Fast Track: I'm the boss today

A job-swap can teach you things you never thought you'd need to know.
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If you want someone to know how infuriating your job or boss is; if you can't understand why a department requires six weeks and seven forms to complete a simple task; if you want to learn, but not in a classroom; then perhaps what you need is a job swap.

Ever since David Lodge's Trading Places, in which a nerdy manager and a hip feminist academic step into each other's shoes, the concept of temporary job swaps has provoked sniggers among senior managers. But last week more than 40 companies decided to play musical chairs as part of an initiative organised by the Campaign for Learning.

Learning At Work Day saw such delicious job swaps as the head of Dorset County Council with the tea lady, a chief executive with an office manager, and a director of the National Grid with a man who climbs up pylons to inspect the lines. But what benefit is this to junior managers, who already have workplace theories from endless courses coming out of their ears?

Plenty, according to Professor Cary Cooper, head of Organisational Psychology at Umist.

"People have got stuck in a rut - into relying on traditional 9am-to- 5pm teaching courses," he says. "Most management learning is to be done from sharing other people's experiences, getting talking, exchanging ideas. Job swaps, shadows and sabbaticals are just ideal, if only for the interaction you get."

Bill Lucas, head of the Campaign for Learning, put his money where his mouth was and swapped with his office manager, Gloria Phyall.

"Experiential learning beats being told what to do. It can be humbling," he says. So he ordered stationery, booked train tickets and put the team diary in order. "It's ideal for graduate employees who need real experience and exposure to real business situations," he adds.

For Gloria, the day was also gratifying: "Now he's more aware. But there were a few funny moments - I had to point out that he was subordinate to certain people."

For Gloria, stepping into Bill's shoes wasn't as scary as it might have been. He supported her fully and they'd worked out ground rules beforehand. "I went into meetings knowing people wouldn't jump on me," she grins. Now she's lunched with his colleagues on an equal footing, she's happier speaking to them by phone, and she's seen how Bill works - "in top gear, all the time" - thereby appreciating his drive.

Jim Harris, human resources manager at the National Grid, found himself several hundred feet up an electricity pylon, inspecting power lines as part of his job swap. Meanwhile, his swap partner was lecturing within the company of the perils of his work as a linesman.

"I was nervous beforehand," Jim admits. "But what a fantastic day. And yes, I do appreciate the difficulties these people work under."

He hopes the move will have introduced employees within the National Grid to the concepts of self-development.

Bryan Hall, director of human resources at the National Grid, says he is receptive to any requests for job swaps that may arise within the company - particularly among graduates. "After all, we want our graduates to experience as much responsibility as possible," he says.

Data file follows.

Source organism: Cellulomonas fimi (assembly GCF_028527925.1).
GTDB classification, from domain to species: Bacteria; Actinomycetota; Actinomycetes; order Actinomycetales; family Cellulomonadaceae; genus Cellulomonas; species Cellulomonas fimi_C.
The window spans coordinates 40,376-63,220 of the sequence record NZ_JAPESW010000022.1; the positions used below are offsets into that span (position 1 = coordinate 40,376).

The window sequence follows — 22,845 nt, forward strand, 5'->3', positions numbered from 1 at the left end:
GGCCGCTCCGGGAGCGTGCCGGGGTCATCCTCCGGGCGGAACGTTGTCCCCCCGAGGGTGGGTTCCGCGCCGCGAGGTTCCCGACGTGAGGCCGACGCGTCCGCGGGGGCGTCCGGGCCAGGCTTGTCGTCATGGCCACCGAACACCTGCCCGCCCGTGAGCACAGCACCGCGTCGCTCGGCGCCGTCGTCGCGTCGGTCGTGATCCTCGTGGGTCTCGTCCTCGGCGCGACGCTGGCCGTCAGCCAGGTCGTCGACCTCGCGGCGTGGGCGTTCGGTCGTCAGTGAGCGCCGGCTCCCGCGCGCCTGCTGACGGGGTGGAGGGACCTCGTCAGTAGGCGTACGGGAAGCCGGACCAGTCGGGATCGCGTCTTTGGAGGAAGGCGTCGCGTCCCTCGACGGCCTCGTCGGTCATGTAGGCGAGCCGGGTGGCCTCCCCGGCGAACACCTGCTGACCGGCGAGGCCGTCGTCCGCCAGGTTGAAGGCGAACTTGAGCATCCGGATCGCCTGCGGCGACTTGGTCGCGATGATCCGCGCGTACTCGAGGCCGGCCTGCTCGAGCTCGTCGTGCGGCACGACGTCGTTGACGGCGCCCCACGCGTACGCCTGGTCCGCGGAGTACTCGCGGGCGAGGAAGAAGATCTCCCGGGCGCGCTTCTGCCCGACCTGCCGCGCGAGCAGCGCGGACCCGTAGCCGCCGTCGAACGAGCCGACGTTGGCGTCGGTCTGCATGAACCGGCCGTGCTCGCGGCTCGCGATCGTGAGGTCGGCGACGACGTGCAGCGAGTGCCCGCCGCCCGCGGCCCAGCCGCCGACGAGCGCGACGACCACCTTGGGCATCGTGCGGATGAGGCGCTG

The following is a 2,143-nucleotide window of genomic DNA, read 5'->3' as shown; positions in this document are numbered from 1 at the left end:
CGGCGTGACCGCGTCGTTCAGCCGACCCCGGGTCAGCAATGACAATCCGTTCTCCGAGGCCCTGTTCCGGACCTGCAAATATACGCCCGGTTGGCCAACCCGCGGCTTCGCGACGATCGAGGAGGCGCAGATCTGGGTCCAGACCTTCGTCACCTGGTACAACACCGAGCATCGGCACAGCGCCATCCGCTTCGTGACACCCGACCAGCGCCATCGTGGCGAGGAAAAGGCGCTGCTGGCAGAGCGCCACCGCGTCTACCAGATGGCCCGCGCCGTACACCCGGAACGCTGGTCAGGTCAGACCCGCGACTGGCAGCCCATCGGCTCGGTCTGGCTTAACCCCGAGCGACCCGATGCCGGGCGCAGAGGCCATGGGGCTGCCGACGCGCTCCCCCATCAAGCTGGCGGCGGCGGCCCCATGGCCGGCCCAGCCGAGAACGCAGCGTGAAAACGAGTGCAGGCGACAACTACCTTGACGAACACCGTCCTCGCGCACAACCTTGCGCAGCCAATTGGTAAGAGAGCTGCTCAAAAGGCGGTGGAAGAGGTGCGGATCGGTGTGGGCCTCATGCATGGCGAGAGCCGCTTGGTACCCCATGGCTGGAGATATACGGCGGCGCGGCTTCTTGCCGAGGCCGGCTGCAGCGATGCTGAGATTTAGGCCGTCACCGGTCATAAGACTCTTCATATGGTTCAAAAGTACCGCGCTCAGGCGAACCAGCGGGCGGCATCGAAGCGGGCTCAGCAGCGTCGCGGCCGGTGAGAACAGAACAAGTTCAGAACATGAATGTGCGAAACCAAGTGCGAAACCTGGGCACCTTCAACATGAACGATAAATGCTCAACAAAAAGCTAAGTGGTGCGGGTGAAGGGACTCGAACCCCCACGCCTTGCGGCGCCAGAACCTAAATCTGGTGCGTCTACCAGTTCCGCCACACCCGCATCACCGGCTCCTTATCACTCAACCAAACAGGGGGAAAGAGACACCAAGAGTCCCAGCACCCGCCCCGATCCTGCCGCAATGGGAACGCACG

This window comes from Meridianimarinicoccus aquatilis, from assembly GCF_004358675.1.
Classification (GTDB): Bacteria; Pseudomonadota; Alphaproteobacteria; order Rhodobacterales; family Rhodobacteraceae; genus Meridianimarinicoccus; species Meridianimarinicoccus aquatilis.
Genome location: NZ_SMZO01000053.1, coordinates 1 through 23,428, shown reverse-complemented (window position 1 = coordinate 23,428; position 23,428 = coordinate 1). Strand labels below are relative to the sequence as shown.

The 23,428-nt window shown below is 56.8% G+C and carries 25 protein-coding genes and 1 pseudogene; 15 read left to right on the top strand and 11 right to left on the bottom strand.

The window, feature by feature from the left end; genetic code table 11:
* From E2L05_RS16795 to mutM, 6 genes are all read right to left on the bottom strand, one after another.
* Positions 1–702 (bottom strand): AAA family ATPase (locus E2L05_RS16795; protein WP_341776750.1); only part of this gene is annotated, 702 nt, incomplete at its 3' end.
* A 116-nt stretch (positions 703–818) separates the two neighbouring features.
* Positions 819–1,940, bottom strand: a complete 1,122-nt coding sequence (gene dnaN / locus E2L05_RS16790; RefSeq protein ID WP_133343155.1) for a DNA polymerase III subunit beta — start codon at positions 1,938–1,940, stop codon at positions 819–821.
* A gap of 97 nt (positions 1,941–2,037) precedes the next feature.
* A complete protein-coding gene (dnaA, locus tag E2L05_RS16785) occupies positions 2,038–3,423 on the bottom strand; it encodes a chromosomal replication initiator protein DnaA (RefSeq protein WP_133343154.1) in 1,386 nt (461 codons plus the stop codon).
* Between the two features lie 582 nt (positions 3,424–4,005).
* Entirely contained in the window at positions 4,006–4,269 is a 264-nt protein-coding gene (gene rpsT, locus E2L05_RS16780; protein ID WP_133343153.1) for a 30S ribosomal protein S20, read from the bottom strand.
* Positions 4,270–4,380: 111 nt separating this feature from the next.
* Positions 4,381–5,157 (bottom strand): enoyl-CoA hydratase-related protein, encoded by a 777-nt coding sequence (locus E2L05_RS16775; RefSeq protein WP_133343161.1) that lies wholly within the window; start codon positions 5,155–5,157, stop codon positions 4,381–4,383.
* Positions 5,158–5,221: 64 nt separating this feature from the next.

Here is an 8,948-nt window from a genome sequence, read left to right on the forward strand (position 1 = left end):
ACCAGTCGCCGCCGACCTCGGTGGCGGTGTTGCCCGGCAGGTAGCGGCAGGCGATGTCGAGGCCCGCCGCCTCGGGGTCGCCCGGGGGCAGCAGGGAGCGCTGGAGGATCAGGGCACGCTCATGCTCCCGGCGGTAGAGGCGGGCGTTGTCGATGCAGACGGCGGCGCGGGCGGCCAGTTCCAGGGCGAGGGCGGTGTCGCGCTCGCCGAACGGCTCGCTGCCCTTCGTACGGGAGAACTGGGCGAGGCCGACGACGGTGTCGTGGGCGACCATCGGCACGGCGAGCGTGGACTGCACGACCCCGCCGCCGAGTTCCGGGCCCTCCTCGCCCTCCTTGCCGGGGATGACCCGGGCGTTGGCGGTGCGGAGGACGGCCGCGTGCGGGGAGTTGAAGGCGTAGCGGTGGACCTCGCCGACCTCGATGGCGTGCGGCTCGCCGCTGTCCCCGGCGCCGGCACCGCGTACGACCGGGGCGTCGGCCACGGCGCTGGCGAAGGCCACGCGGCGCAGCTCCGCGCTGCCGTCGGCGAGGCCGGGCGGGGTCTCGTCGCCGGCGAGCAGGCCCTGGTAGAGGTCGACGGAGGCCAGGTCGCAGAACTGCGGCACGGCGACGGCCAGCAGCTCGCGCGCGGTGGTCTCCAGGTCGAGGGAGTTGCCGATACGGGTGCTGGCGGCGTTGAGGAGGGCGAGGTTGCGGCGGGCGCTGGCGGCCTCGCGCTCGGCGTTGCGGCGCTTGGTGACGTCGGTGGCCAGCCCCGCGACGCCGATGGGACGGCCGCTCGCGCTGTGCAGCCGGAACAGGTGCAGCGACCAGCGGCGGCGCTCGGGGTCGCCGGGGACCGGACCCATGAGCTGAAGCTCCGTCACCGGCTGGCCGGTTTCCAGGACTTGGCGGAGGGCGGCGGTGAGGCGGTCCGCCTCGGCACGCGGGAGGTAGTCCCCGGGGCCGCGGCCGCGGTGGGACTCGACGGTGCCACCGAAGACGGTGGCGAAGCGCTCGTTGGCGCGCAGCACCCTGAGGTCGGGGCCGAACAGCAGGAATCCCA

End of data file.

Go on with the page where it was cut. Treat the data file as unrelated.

One high-profile exchange, between David Svendsen, chairman of Microsoft UK, and Michael Bichard, Permanent Secretary at the Department for Education and Employment, highlighted the benefits of the public and private sector talking more closely. But are both sides willing to allow more junior employees to follow suit?

"I think, with imagination, most of us could do this more often than we do," admits Michael Bichard.

Harsh lessons were learnt at The document company Xerox, where a series of job swaps went slightly off the rails.

"You need to plan them thoroughly, and to give clear objectives and leave constructive tasks, otherwise people could feel out of their depth," says Graeme Neilson, an employee development manager.

One Xerox manager, Nick Lunn, agrees, but is convinced of the worth of stepping out from behind his desk after he quit his paperwork for a day to go out on the road with analysts. Beware of falling back into passively shadowing operations, he warns: "You can't just sit there staring into space; it's all about speaking to people, and getting the most out of a situation where it's not obvious what you should be doing."

So why have most companies neglected a seemingly easy, enjoyable and inspirational way of learning? Partly to blame is the inevitable downsizing, according to Professor Cooper: "So many companies now are just too lean. If people are away, there's not enough slack to take up the strain." Cynics also have a lot to answer for, he says: "People don't think they've got anything to learn. They say there's no proof it will benefit them."

True, there is little research on the gains of trading places, but then neither is there for the more traditional courses, he points out, adding that he'd like to see job swaps take place within and between companies at all levels. A day is too short, six months is most likely too tricky to arrange, but anything from a week to three months might teach you things you never thought you needed to know.

"Almost any exposure is useful, as long as you have objectives. Apart from anything, it gives you a break from your immediate environment," says Professor Cooper.

For Bill Lucas, at the Campaign for Learning, the whole exercise has been an eye-opener. Even cynics have sat up and taken note, he says. "This may eventually change how we motivate people."